RTOS current consumption

pheeenix wrote on Tuesday, April 14, 2009:

I think of using FreeRtos on my board but I want to supply the via batteries and so I would like to know how the FreeRTOS effects the current consuption. Is there any rule of thumb how the current consuption increases?
Maybe someone knows?


richard_damon wrote on Tuesday, April 14, 2009:

Using FreeRTOS shouldn’t affect your current consumption by much (unless you fall into the trap of making your program do more now that it is easy to do.) It may even let you save power if you can put a sleep instruction in the idle loop. The biggest key is to make sure that the “tick” period for FreeRTOS is appropriate, if you need to do things 50 time a second, use a 20 ms (50Hz) timer, not a 1ms (1000Hz) one.

rtel wrote on Wednesday, April 15, 2009:

Using an RTOS can save current because you can design the system to be completely event driven - removing any CPU cycles that would otherwise be wasted by polling.  When an event is not being processed the idle task will run and immediately put the processor into a power down state.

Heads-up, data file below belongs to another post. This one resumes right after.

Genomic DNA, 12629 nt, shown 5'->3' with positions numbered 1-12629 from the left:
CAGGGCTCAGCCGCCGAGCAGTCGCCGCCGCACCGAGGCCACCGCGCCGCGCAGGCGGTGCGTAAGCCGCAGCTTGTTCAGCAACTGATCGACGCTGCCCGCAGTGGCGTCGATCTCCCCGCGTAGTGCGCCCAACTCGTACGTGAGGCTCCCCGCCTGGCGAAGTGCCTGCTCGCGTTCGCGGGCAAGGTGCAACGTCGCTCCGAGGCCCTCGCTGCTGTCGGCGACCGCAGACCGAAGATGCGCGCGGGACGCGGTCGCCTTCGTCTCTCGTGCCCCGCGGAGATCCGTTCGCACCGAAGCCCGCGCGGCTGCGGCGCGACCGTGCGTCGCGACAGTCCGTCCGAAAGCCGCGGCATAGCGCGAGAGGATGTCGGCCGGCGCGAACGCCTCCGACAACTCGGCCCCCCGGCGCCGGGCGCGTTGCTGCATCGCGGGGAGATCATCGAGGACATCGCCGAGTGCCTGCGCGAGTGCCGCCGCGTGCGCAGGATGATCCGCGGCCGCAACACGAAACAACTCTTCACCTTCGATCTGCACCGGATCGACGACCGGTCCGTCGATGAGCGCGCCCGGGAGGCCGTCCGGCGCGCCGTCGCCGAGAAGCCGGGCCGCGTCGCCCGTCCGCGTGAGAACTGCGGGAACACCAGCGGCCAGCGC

Using an RTOS can cost current because it needs a periodic tick to work.  Lots of aps have a periodic interrupt anyway so if that is the case then it makes no difference.

As richard_damon says, setting the tick to the slowest possible is key.  We have in the past played around with slowing the clock down before placing the processor into sleep mode too.  To do this you have to increment more than one tick each time the tick interrupt occurs.  For example, if you half the clock speed then increment the tick twice on each tick interrupt (while the clock remains slower).  If you quarter the clock speed then increment the tick four times on each tick interrupt (while the clock remains slower).  Etc.  Once an event occurs and there is processing to do set the clock back to its full speed, assuming the processing needs to be done quickly that is.